What exactly is a Skelly hearing?
A Skelly hearing gets its name from a California Supreme Court case called Skelly v. State Personnel Board (1975) 15 Cal.3d 194. The Skelly court held that a civil service or public sector employee has a property right to his job and could not be deprived of it without due process.
Although called a hearing, a Skelly hearing is better described as a pre-disciplinary due process meeting. This procedural meeting ensures that when an employee is facing disciplinary action, the accused employee is informed of the allegations, has an opportunity to refute the allegations, and has an opportunity to mitigate the allegations or rehabilitate their standing with their employer before any actual disciplinary action. It is a preliminary meeting that must take place in the case of an employee’s termination, demotion, suspension, reduction in pay, or transfer with an accompanying loss in pay.
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How does a Skelly hearing differ from a normal hearing?
The Skelly hearing differs from a normal administrative hearing in that the process is usually simpler, faster, and less expensive than a typical hearing. It’s a process where no witnesses testify, and it typically requires very little paperwork and almost no discovery. However, a Skelly hearing must meet the requirements as outlined in the Skelly “Rights.”
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What happens during the Skelly hearing?
During a Skelly hearing, the accused employee and their legal representatives are present, along with the official proposing the discipline or a representative from the official’s office, someone from Human Resources or Employer Relations department, and the Skelly Review Officer. The Skelly Review Officer usually reads the Notice to those present and then allows the employee to respond to the allegations. After the proceedings, the most common outcomes from a Skelly hearing include:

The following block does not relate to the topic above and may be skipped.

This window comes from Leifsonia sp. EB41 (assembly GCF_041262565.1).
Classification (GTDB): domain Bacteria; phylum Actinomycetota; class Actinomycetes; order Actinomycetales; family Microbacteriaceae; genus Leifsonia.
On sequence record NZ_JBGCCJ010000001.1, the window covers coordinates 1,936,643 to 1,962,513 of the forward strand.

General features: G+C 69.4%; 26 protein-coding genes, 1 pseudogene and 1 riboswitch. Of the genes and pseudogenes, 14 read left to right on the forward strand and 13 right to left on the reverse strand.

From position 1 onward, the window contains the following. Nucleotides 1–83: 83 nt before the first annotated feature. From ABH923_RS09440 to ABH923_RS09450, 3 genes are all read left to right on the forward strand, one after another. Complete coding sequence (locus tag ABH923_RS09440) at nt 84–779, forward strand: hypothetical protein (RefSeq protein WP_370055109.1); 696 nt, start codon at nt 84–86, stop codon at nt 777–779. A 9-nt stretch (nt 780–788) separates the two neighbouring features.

- Sustaining the allegations and level of discipline
- Sustaining the allegations and reducing the level of discipline
- Requesting further investigation of the allegations based upon information provided by the employee.
Preparing for your Skelly hearing
Your first opportunity to challenge the allegations against you will be at the hearing. This is also your chance to show your employer that you’re willing to change and improve. So, although you may not have much time to prepare, there are some things you should do in advance of the hearing.
If the allegations are untrue:
- Note the causes for discipline and their components.
- Identify the evidence given in the notice for each component in each cause for discipline.
- Identify any evidence that does not support any cause for discipline or is inconsistent from witness to witness.
- Make note of any language that demonstrates bias against you.
- Document any conflicts of interest between witnesses.
- Document any new or missing information that was not included in the notice that may contradict or refute causes for discipline.
If you accept the allegations but you think the punishment is too severe, consider the following:
- Was there a lack of progressive discipline on the underlying misconduct?
- Was there a lack of training on the underlying misconduct?